/ 21 September 2018

Losi’s on a mission to rebuild Cosatu

Zingiswa Losi
Zingiswa Losi, Cosatu’s new boss, says the union federation won’t cosy up to ANC presidents, a lesson it learnt from the Jacob Zuma days. (Delwyn Verasamy/M&G)

The journey to the top of South Africa’s biggest labour federation has not been an easy one for Zingiswa Losi.

The first-ever woman president of Cosatu was elected unopposed on Tuesday at its 13th national congress in Midrand. But she has had to tackle gender discrimination and rejection by her comrades before she was considered able to lead the 1.6-million member federation.

“You would find male comrades who expect you to listen to them and toe a particular line, even though it is not a principled position,” Losi said this week. “And they tell you that ‘in the absence of you toeing this line we may reconsider your leadership position’.

“Secondly, there is an expectation that when you are there, you are only there for male comrades to appreciate you for your beauty and expect some personal favours, whether they say it directly or through conduct.”

In between chairing the plenary on Wednesday, she sat down with the Mail & Guardian during lunchtime for a one-on-one interview.

Losi gives a shy smile when the magnitude of her election is mentioned. But she talks tough when asked about her new job.

She says the ANC and President Cyril Ramaphosa must not expect Cosatu to be a darling federation that will support them at all costs.

“We must refrain from getting closer to ANC presidents of a particular time such that our relationship is defined by who leads the ANC. Our relationship must be defined by what brought the ANC and Cosatu together to be [in] an alliance,” she says.
“For us to go back and win society and remain relevant in fighting for the workers and working class is to look beyond who is leading the ANC.”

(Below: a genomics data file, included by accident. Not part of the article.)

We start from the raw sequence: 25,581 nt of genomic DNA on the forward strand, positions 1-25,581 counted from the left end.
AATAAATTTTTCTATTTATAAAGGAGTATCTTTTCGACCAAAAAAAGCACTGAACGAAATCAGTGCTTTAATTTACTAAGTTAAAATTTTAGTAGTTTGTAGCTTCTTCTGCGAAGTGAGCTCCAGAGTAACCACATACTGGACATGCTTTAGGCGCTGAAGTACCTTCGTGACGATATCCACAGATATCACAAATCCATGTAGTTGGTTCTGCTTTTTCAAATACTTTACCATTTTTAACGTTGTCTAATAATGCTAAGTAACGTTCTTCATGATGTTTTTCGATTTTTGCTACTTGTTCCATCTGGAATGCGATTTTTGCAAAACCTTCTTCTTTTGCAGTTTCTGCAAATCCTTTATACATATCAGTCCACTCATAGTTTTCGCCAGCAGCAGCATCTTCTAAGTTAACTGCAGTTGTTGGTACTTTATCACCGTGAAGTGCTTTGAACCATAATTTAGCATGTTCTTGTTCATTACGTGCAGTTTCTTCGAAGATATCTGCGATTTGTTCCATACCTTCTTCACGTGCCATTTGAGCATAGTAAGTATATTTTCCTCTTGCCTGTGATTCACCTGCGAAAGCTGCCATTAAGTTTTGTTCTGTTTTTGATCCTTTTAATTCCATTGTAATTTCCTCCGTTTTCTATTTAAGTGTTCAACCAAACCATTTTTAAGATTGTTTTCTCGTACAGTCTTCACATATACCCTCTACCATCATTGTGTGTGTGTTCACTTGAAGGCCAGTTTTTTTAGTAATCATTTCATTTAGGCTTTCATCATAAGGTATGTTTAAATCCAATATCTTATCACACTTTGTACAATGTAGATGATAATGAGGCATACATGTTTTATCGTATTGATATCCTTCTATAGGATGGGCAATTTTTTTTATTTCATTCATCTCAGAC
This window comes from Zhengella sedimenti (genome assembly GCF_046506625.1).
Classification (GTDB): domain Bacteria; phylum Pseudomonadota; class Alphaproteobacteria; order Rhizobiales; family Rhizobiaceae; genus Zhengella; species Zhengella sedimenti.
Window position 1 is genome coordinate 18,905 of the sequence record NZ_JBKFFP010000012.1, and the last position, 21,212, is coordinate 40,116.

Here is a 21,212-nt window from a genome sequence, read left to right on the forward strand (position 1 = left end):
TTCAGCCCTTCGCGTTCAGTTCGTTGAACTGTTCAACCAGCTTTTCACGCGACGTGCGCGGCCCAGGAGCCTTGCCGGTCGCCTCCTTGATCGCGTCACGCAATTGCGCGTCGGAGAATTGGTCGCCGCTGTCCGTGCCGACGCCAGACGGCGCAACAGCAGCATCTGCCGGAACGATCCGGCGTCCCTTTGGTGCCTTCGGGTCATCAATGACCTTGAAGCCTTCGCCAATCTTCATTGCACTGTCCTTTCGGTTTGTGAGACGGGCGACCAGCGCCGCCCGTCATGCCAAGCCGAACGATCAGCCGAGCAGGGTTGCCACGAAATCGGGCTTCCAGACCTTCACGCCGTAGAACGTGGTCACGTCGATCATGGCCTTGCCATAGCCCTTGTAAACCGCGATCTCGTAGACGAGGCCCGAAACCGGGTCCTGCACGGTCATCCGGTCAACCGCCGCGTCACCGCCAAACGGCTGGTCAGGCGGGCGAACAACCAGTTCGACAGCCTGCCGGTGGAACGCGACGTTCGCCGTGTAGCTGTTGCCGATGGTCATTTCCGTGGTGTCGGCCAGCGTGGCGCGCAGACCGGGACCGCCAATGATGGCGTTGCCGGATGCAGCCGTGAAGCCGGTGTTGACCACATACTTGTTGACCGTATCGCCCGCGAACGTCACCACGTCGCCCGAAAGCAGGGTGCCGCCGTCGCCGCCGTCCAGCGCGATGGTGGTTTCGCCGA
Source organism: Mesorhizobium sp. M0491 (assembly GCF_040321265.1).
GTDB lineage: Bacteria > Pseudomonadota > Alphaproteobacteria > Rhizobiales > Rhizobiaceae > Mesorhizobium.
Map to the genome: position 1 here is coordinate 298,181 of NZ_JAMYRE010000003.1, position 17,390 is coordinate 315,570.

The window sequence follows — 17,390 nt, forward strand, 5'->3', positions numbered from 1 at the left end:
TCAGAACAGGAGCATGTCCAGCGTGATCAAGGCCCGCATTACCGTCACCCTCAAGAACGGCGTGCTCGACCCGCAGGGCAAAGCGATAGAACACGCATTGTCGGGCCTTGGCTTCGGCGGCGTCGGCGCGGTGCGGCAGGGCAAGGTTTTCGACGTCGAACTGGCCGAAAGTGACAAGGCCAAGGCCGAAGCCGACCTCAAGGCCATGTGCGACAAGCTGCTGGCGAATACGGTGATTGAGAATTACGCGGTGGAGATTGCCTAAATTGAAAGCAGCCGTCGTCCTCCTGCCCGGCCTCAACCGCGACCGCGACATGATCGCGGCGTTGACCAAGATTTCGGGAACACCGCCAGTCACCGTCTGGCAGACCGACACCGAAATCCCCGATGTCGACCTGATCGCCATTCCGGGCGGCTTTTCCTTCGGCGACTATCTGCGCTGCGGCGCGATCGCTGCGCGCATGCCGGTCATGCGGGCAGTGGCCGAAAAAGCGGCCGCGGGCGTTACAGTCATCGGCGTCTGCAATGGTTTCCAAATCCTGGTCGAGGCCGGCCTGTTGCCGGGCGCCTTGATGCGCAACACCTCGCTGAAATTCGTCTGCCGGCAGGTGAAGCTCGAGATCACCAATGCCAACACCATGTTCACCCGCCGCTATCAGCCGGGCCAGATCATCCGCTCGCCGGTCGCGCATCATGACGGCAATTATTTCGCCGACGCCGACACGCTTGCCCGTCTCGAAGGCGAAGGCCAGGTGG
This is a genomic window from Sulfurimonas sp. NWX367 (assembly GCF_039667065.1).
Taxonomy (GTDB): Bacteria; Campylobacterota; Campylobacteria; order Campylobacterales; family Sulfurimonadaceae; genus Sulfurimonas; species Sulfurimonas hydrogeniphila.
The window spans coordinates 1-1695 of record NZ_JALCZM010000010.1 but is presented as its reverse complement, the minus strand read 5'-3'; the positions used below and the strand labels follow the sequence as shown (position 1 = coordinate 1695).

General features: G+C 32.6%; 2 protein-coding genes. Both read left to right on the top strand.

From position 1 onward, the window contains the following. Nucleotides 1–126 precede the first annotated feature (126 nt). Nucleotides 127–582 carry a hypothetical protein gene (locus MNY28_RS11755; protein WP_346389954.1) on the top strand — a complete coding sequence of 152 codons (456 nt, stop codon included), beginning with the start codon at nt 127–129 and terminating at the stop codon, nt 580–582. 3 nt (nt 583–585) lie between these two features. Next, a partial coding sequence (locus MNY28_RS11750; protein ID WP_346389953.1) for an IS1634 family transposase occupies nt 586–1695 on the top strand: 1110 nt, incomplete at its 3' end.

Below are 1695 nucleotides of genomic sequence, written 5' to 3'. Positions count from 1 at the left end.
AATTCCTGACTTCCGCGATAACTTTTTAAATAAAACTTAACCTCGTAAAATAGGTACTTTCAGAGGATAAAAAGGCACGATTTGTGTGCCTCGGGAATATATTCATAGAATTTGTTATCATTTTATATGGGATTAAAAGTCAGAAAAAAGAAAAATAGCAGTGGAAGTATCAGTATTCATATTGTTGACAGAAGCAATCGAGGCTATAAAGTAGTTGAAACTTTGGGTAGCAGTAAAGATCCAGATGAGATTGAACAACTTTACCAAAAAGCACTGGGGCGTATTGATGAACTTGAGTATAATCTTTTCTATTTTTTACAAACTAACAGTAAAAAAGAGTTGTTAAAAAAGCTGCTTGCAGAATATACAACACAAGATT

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Cosatu learnt this lesson the hard way; it fervently supported Jacob Zuma before and after the ANC’s 2007 Polokwane conference where he was elected president.

Between then and 2017, when it eventually called on Zuma to step down, Cosatu’s reputation took a knock for not speaking out against the ANC leadership. The federation has lost more than half a million members over the past five years. The most significant loss came from the expulsion of the National Union of Metalworkers (Numsa) in 2014, which took with it more than 300 000 members.

Since 2015, Cosatu has lost an additional 300 000 members, according to its organisational report.

This makes increasing Cosatu’s membership one of Losi’s priorities. Part of the strategy, she said, would be to declare “Red Fridays”, which would be dedicated to recruitment drives for the country’s 10-million non-organised workers.

The strategy would also involve ensuring a better service for members of Cosatu-affiliated unions, to entice their nonrepresented counterparts to sign up.

But there is another membership drive that is probably on the cards — bringing Numsa back into the Cosatu fold.

Losi’s history with Numsa, in which she served as a shop steward, has been a turbulent one. In 2013, she was suspended for refusing to toe the organisation’s line on Cosatu’s general secretary, Zwelinzima Vavi.

He was expelled from the federation after a Cosatu staff member accused him of sexual harassment, an incident Numsa accused Losi of orchestrating together with outgoing Cosatu president Sdumo Dlamini.

Losi’s suspension threatened to see her lose her position as Cosatu’s second deputy president. Butshe joined the Police and Prisons Civil Rights Union when she got a job in correctional services. This enabled her to remain a national office bearer.

Still, there were other attempts to prise her from the post, including Numsa saying it wanted the public protector’s office to investigate her occupation of the position.

Despite the unpleasant treatment from Numsa, Losi says she has forgiven the union.

“I hold no grudges and that has enabled me to grow to be where I am,” she says. “When we spoke to some Numsa comrades, others really wanted to come back to Cosatu. It’s an opportunity for us to engage.

Even if Numsa is not in the federation it is something we should be working towards … having them come back to Cosatu.”

Losi says the ANC should entrust more women with senior positions, but not for the purposes of pushing “narrow political interests”.

Prior to the ANC’s national conference in December, a faction aligned to Zuma threw its weight behind Nkosazana Dlamini-Zuma as his successor. The Ramaphosa faction supported Lindiwe Sisulu as deputy president. But Jessie Duarte was the only female candidate to make it to the top six.

Losi, who was included on Ramaphosa’s slate as a preferred candidate for ANC deputy secretary general, said Cosatu needed to deal with its own prevalence of sexual harassment, which saw women retreating from positions of power.

“We are losing quality leadership of women, who are falling at the wayside, and it is then deemed that: ‘You see, when you give women an opportunity to lead they shy away,’” she said.“It’s not that they are shying away. It’s because there are things happening around them that are affecting them that we are not dealing with.”